Among the many signs that religious life in America is currently undergoing profound transformations, none is more clear than the nascent but increasingly evident signs of spiritual interest on college campuses.
Not like the kind of the l950s revival at evangelical colleges nor that of the l960s for civil rights and peace, today’s expression reflects the escalating interest in eclectic, trans-cultural spirituality of the larger society. In an analysis in the Chronicle of Higher Education (Jan. 16), Diane Winston of the Center for the Study of American Religion cites growing evidence that collegians today are enthusiastically embracing a wide variety of religious practices with little regard for creedal, communal and traditional faith.
Evidence comes from a recent study led by a research team at Indiana University of religion on four campuses: a state university, a small liberal-arts college, a historically black college, and a Catholic university. Today’s students are concentrating on spiritual growth and experience rather than theology and history. They explore opportunities in native American practices, Jewish spirituality, Buddhist meditation, Oriental medicine and similar practices.
Winston suggests that most older academicians and religious leaders have either dismissed this revival as the latest fad, or as “cotton candy” spirituality (sweet but not substantial), or as just young adult initiation rites into adulthood. However, such attitudes overlook the long tradition of major changes in American religious life first occurring on campuses among society’s next generation of leaders. Perhaps the most important long range effect of the new interest will be revealed in how these new believers get along with those from totally different faith commitments, such as Sikhs, Jains, Hindu, Buddhist, and others.
Winston concludes that religious life is undergoing huge transformations, but it is now diffuse, rather than monolithic; it is `trans-religious’ as it seeks to find common ground among the many traditions now accessible to the new generation of seekers.
If religious life on campus is a kind of laboratory for unorthodox theologies and liturgies that have not yet found official approval within denominations and most congregations, then same-sex weddings seems to be a popular experiment being undertaken. There are a growing number of university chapels conducting same-sex unions, reports the Christian Challenge magazine (January/February). Princeton University’s United Methodist chaplain recently married two gay men in the chapel for the first time, even though the United Methodist Church disapproves of such ceremonies.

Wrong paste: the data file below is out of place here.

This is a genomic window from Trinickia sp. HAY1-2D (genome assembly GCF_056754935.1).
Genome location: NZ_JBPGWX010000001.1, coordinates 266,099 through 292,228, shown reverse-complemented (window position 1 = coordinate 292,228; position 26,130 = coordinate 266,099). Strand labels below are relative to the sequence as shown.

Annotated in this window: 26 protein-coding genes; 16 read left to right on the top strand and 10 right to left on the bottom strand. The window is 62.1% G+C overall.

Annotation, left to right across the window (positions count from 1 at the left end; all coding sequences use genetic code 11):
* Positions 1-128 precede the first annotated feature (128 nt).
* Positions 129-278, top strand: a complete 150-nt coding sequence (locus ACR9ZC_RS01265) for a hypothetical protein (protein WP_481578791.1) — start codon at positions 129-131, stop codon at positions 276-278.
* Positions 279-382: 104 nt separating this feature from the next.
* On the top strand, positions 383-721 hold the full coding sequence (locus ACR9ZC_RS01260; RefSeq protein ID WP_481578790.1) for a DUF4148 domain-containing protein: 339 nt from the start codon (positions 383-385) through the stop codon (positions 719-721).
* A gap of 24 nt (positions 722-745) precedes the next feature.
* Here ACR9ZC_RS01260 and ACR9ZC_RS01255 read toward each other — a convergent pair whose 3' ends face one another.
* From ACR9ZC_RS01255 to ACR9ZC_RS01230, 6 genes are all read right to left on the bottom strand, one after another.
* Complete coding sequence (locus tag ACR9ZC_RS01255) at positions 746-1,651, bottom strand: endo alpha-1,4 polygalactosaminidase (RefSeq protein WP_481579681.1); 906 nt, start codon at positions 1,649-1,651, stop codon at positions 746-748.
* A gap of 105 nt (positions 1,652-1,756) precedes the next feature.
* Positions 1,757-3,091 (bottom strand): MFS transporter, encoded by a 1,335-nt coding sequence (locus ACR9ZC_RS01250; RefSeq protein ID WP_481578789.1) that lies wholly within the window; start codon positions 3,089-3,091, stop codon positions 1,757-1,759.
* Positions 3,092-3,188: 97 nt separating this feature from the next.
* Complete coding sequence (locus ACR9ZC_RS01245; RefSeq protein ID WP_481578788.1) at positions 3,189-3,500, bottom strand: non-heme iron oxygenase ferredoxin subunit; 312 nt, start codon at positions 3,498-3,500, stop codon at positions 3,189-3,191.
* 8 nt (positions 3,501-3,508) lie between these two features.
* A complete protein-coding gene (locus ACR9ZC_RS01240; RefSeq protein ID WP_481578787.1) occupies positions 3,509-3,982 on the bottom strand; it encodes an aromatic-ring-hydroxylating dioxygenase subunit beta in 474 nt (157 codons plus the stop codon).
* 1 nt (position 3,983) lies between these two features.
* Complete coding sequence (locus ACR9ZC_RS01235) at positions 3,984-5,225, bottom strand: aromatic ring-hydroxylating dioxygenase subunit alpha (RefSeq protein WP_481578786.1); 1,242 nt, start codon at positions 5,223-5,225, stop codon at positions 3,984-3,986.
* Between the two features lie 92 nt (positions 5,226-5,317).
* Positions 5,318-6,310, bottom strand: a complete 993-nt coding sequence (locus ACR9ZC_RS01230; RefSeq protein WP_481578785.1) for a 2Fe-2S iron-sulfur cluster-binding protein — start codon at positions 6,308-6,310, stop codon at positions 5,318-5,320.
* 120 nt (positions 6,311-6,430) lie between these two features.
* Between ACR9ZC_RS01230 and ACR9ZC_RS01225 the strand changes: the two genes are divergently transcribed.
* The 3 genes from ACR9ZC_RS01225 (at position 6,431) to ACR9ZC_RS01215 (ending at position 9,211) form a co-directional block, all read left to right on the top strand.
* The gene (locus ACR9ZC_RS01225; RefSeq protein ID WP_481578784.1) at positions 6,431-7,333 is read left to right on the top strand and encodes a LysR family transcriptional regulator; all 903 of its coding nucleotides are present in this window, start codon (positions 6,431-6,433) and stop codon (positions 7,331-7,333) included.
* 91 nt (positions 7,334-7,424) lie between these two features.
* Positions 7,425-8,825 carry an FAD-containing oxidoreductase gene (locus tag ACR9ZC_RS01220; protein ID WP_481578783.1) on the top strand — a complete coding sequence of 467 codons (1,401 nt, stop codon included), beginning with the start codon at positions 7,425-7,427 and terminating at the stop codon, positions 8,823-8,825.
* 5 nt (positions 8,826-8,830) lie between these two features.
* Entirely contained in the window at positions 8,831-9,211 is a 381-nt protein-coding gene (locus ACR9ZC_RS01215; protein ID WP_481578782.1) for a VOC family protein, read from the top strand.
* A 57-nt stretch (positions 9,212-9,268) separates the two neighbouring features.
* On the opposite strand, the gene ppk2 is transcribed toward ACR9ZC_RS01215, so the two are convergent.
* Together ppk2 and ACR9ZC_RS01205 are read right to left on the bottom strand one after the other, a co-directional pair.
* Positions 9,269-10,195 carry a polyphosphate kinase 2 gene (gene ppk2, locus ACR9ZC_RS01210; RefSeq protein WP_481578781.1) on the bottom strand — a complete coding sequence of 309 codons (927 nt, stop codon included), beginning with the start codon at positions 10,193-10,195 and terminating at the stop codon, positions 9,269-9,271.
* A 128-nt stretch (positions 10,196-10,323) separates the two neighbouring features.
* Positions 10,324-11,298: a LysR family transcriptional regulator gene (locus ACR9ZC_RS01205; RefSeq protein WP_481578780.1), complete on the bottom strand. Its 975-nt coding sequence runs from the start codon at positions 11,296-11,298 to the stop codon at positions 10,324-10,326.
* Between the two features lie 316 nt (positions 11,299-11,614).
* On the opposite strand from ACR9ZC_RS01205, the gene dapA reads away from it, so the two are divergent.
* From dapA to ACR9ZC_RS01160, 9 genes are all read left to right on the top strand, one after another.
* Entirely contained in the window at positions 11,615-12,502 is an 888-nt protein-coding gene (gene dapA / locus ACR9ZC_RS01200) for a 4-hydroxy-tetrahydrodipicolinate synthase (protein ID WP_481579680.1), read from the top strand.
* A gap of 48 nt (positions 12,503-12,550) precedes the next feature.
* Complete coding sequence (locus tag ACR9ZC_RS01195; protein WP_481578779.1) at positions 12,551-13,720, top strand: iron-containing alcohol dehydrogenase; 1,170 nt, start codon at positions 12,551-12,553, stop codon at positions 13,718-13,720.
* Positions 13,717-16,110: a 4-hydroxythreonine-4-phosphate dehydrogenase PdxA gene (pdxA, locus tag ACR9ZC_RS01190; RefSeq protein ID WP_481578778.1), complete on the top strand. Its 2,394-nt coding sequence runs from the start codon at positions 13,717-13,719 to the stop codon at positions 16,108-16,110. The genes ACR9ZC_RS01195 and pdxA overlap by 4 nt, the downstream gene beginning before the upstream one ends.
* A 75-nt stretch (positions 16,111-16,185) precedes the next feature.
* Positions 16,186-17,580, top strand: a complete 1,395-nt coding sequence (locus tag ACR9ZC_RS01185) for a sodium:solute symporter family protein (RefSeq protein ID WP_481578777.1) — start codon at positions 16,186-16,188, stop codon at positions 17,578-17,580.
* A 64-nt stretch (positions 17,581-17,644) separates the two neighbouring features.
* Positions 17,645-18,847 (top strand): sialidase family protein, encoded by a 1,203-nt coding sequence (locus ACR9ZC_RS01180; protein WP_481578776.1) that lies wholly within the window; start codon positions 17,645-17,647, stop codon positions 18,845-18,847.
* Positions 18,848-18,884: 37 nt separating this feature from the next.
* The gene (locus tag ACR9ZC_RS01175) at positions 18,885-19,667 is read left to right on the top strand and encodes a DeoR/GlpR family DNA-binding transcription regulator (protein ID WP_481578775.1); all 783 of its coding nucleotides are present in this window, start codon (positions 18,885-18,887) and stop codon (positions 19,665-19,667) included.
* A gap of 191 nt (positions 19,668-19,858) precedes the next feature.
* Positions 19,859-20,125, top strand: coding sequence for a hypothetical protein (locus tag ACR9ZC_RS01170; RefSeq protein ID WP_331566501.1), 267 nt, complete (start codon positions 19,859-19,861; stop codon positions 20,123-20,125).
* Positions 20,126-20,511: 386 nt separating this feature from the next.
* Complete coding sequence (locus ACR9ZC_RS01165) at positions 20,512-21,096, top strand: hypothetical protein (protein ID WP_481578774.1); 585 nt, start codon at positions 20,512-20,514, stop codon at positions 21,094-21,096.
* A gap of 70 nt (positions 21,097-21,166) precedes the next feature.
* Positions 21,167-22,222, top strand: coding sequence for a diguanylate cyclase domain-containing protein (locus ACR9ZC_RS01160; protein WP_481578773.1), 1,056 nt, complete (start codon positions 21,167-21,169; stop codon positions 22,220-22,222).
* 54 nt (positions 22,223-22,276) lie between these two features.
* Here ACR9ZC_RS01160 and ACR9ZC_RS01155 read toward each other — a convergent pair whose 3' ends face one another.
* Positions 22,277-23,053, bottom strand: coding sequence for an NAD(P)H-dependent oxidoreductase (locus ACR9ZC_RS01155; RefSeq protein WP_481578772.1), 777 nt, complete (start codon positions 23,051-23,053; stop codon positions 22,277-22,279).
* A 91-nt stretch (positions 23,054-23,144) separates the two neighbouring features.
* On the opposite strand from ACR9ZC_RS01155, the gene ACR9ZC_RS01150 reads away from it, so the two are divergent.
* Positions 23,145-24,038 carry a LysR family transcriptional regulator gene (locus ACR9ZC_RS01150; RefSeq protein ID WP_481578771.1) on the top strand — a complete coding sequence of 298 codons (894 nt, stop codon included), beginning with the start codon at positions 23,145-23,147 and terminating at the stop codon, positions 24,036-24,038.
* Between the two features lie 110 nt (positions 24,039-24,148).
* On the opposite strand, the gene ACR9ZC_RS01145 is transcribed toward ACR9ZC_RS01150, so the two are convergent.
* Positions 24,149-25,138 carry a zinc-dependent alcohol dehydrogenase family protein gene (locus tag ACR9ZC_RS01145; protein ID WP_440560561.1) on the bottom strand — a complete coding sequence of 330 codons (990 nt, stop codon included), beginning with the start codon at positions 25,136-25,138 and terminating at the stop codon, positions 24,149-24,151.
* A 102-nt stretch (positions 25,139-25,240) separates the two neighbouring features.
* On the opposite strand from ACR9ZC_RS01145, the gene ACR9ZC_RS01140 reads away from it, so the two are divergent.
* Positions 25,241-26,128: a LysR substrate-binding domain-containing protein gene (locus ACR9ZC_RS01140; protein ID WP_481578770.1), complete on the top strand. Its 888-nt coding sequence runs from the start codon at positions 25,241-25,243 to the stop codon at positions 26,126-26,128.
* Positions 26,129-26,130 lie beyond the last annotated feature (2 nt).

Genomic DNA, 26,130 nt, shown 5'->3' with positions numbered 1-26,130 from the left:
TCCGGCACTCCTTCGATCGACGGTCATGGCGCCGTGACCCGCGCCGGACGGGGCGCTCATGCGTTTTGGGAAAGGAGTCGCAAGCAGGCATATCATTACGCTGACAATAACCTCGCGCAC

Church officials have not moved to discipline the minister, who plans to conduct more of such services. The UM faces a similar situation with Emory University, a church-affiliated school. Although same-sex ceremonies were at first forbidden by UM officials, the university’s board ruled that same-sex weddings can occur in campus chapels if they involve clergy and others from denominations that approve of the practice (such as the United Church of Christ). Stanford and Harvard University chapels (which are non-denominational) have also recently changed their policies to allow same-sex ceremonies to be conducted.
Another dimension of campus life is the growth of interest in traditional religion. The Cincinnati Post newspaper (Jan. 2) reports on a “revival” of traditional Catholic spirituality taking place at the city’s Xavier University. Large groups of student are attending a new evening Mass, and some students are starting to pray the rosary and have vigils before the Eucharist.
Some are also criticizing the Jesuit university for not being Catholic enough. The American Enterprise magazine (January/February) reports that in 1996, a Duke University professor “provoked a campus furor” when he called for the closing of the college chapel. Angry students from Christian and non-Christian faiths bitterly denounced the idea. Meanwhile, at Jesuit Georgetown University, students are protesting the plan to remove crucifixes from classrooms.
(Christian Challenge, 1215 Independence Ave., S.E., Washington, D.C. 20003; American Enterprise, 1150 17th St., N.W., Washington, D.C. 20036)
— This article was written with RW contributing editor Erling Jorstad